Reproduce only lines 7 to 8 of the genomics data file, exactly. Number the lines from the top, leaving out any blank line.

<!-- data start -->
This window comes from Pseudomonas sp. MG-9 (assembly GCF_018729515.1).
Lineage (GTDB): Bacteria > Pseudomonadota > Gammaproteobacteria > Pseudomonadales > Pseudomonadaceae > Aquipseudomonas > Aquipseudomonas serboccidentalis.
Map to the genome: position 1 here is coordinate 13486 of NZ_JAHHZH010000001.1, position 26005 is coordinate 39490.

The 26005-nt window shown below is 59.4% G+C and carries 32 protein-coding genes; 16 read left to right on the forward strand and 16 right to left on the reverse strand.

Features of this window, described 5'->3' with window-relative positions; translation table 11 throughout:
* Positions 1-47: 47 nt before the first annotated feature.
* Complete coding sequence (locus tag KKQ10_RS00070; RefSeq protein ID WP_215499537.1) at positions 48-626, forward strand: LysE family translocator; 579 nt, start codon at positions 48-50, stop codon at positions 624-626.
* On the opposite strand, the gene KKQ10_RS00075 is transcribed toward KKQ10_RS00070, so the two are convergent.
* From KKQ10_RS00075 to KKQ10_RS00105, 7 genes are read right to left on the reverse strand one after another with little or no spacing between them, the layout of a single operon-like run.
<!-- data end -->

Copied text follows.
* Complete coding sequence (locus tag KKQ10_RS00070; RefSeq protein ID WP_215499537.1) at positions 48-626, forward strand: LysE family translocator; 579 nt, start codon at positions 48-50, stop codon at positions 624-626.
* On the opposite strand, the gene KKQ10_RS00075 is transcribed toward KKQ10_RS00070, so the two are convergent.